Striking The Balance: Privacy, Control, And Next-Gen Marketing In Insurance

In the fast-paced digital landscape of today, personalized marketing has become an essential component of attracting and retaining customers across nearly all industries. Concurrently, consumers are becoming increasingly vigilant about safeguarding their data, expecting businesses to act as responsible custodians of their personally identifiable information (PII). The use of data clean rooms has garnered significant interest in the insurance industry, offering an abundance of benefits relating to consumer privacy and beyond. From enabling second-party marketing to facilitating data sharing between different business arms, clean rooms present a novel avenue for insurers to leverage insights without compromising PII.

With the increasing reliance on data to drive differentiation, it’s critical that organizations invest in sound data governance practices that protect the best interests of both the company and consumers. For insurance providers, keeping data organized, secure, and available when needed can be a daunting task. Organizations that don’t prioritize sensible data management are most at risk, which could result in outdated marketing, meager sales, or even a data breach that could significantly damage a brand’s reputation. And the organizations that do practice good data governance will be able to leverage their assets in ways that fuel the next generation of insurance marketing.

On average, about two-thirds of data available to enterprises goes unleveraged, according to a survey from Seagate Technology.1 For example, in prominent marketing use cases, organizations that are unwilling to share PII or sensitive data across organizational boundaries make it impractical to leverage otherwise interesting third-party insights. Given the existence of so many multi-party business processes within the insurance ecosystem, organizations that are able to collaborate by connecting first-party and third-party data without exposing PII or sensitive data will be able to tap into this unused pool of data, creating a significant advantage over their peers.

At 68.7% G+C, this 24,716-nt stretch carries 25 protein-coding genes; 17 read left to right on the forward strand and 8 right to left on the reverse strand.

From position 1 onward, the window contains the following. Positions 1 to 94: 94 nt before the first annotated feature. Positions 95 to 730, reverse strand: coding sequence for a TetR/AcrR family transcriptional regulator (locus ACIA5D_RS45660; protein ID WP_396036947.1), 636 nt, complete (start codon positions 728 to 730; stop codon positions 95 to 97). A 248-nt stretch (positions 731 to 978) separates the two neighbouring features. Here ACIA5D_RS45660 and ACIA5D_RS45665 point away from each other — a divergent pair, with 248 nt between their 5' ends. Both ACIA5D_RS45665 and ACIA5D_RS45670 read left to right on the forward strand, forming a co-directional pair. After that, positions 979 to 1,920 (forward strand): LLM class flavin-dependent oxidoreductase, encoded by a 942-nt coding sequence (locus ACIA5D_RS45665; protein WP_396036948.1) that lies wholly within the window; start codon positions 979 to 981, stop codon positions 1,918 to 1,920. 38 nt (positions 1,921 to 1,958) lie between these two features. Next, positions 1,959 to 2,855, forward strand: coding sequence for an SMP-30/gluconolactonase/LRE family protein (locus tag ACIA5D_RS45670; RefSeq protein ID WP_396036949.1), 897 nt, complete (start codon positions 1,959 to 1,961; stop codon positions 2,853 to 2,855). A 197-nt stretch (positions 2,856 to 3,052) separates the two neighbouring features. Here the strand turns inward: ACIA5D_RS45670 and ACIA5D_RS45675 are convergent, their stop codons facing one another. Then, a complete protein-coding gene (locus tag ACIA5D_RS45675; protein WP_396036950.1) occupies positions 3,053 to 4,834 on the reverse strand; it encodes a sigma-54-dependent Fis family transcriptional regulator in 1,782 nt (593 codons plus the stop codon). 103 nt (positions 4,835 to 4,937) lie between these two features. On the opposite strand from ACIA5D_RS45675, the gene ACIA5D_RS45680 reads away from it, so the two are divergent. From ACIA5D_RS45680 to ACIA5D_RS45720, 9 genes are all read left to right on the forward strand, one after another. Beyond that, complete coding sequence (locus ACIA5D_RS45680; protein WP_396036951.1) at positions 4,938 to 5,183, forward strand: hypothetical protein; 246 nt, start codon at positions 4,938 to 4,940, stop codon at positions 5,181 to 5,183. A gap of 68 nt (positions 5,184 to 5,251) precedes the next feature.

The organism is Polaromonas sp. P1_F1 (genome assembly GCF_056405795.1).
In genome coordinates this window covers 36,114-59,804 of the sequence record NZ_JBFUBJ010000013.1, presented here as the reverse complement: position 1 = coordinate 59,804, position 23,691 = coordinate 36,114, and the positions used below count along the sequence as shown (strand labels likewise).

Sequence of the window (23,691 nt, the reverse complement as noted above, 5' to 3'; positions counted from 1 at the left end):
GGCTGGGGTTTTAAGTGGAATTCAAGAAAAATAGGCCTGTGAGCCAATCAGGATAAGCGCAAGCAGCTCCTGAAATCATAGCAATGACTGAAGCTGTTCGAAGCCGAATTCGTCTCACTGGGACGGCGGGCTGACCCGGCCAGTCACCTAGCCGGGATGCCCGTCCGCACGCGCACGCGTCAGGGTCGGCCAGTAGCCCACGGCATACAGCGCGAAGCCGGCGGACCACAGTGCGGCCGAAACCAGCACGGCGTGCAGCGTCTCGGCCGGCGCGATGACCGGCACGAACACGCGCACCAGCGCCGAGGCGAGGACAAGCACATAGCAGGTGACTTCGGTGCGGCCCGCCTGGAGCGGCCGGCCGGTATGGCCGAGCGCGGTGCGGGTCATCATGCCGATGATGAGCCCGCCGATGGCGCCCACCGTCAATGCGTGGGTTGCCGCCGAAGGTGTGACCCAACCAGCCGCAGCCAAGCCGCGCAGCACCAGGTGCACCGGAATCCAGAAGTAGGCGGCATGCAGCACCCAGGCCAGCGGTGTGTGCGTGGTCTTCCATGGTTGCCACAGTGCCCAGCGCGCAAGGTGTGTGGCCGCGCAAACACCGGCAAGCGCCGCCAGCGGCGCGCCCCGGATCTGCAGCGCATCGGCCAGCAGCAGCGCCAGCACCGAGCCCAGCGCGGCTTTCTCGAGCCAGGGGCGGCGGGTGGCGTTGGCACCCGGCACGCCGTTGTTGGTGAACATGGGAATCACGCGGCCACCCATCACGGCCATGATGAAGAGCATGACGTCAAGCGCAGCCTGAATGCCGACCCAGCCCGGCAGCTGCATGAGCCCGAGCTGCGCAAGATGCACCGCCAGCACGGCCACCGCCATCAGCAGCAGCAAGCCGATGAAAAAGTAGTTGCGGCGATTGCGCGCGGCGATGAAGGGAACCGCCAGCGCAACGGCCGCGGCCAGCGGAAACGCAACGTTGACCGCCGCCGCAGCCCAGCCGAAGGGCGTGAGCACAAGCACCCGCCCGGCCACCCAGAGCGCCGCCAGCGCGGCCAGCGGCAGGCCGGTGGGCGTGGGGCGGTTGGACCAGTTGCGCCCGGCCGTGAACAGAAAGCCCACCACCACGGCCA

Here is how insurance providers are effectively employing data clean rooms to safeguard sensitive data, ensuring privacy while retaining complete control, and harnessing cutting-edge marketing opportunities.

Building a Data Governance Foundation
In essence, data governance is the process of regulating the availability, integrity, and security of an organization’s data, based on both internal data standards and external privacy regulations. Organizations should develop a dedicated framework to ensure the right people, processes, policies, and technologies are in place so that data within a business is discoverable and anyone who handles it upholds the proper procedures.

It’s important to note that data governance is not one-size-fits-all. Every company has a slightly different variation of data governance and method for how they organize best practices and policies for their company. For example, insurers handle large amounts of personal data for policyholders and employees. This data, however, can be siloed, aged, and poorly organized, making it difficult to share between departments or divisions and particularly with other companies within the broad insurance ecosystem. Insurers must eliminate these obstacles to have a deeper understanding of how consumers join, interact with, and exit the business.

In today’s fast-moving environment, it is a challenge for many insurers to keep pace with data regulations, technology, and industry best practices. Yet organizations that implement good governance programs can improve return on data investments and gain a distinct advantage in the highly competitive battle for consumer attention. Technology can play a key role in shoring up risk by replacing unreliable manual processes with smarter digital strategies that reveal new insights.

The Synergetic Value of Utilizing Data Clean Rooms